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Diet & Health : Nutrition Last Updated: Apr 20, 2011 - 9:38:09 AM


Cod liver oil could do more harm than good
By David Liu Ph.D.
Dec 10, 2008 - 9:34:48 AM

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Wednesday Dec. 10, 2008 (foodconsumer.org) -- Lack of vitamin D is associated with a wide range of conditions including respiratory infections.   Studies have showed intake of high doses of vitamin D reduced risk of respiratory infections drastically.   There is some evidence suggesting that taking high doses of vitamin D may be more effective than flu vaccine at preventing colds and flu.

 

Cod liver oil has been popular in the West because it provides three major nutrients, omega-3 fatty acids, vitamin D and vitamin A.   Many parents give it to their children.  But many people, even some nutritionists, may not know that today’s cod liver oil is actually not as good as thought.

 

John Cannell, MD and more than a dozen of other vitamin D experts questioned the value of cod liver oil in their commentary published in a recent issue of Annals of Otology, Rhinology and Laryngology. They were concerned that cod liver oil contains too little vitamin D and too much vitamin A.

 

The recommended daily allowance (RDA) for vitamin A is 2000 IU for children at 9 to 13, and 2000 IU for people at 14 and older.   The RDA for Vitamin D is 200 IU for all people under 50 and 400   IU for people between 50 and 75 and 600 IU for those older than 75.

 

Many vitamin D experts agree that the RDA for vitamin D is way too low.   According to Dr. John Cannell and his colleagues, 1,000 IU daily may be needed for a 25-pound child.

 

According to the Agricultural Research Services, a research arm of the U.S. Department of Agriculture, 100 grams of cod liver oil contain 100,000 IU of vitamin A and 10,000 IU of vitamin D.   That is, one teaspoon (5 ml) may contain 5,000 IU vitamin A and 500 IU vitamin D.      

 

What does the ratio means? Dr. Cannell and his colleagues suggested that the high amount of vitamin A and low amount of vitamin D together could do more harm than good. Remember that this data come from unprocessed cod liver oil and the ratio of vitamin A to D in cod liver oil sold today can be much worse because vitamin D gets lost during the processing of cod liver oil.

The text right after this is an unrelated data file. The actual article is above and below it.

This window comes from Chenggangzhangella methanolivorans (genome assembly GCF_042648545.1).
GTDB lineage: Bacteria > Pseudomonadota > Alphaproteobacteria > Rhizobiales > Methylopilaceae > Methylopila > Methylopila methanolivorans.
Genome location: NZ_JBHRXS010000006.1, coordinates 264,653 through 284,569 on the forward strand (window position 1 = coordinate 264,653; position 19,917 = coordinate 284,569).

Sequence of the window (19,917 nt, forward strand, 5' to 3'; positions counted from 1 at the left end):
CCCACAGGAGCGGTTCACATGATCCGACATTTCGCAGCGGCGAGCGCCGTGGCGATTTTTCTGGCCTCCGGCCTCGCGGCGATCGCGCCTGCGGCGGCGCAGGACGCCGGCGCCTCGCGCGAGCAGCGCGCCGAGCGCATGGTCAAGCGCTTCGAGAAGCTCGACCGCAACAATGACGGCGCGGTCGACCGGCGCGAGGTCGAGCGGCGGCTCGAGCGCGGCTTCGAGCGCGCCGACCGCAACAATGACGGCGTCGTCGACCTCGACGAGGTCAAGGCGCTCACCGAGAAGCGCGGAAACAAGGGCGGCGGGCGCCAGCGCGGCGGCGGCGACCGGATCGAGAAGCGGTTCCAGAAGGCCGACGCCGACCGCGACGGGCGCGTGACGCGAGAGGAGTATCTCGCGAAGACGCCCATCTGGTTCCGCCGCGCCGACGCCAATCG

Vitamin A in cod liver oil by itself may cause toxicity.   The body does not have much control over high intake of vitamin A from cod liver oil meaning that it is easy to render a toxic effect if you take too much of vitamin A.   Because of this, many nutritionists say it is better to take beta-carotene, which can be converted into vitamin A and never exert any toxicity in a dose of up to 20,000 IU a day.   Actually you do not have to take any supplement at all if you use lots of fruits and vegetables in your diet.

 

Low serum vitamin D has been known to cause a wide array of diseases and health conditions.     Some cod liver oil contains as little as 20 IU per teaspoon.   Even if you take the unprocessed cod liver oil and you get 500 IU of vitamin D per teaspoon, chances are good that you are still vitamin D deficient.

 

Some cod liver oil contains a relative high level of vitamin D.   The manufacturers are likely to add vitamin D back to cod liver oil to compensate the loss due to the processing.   Still the ratio of vitamin A to D is too high.

 

One more thing bad about cod liver oil is when vitamin A and vitamin D are used together, the benefit from the already low intake of vitamin D may be further reduced because of the presence of vitamin A. Cannell and colleagues said vitamin A interferes with the functionality of vitamin D.  Large amounts of vitamin A could actually make the tiny intake of vitamin D ineffective.   Because of this, Dr. Cannell recommended that vitamin A supplements and cod liver oil should not be taken, particularly by pregnant women.





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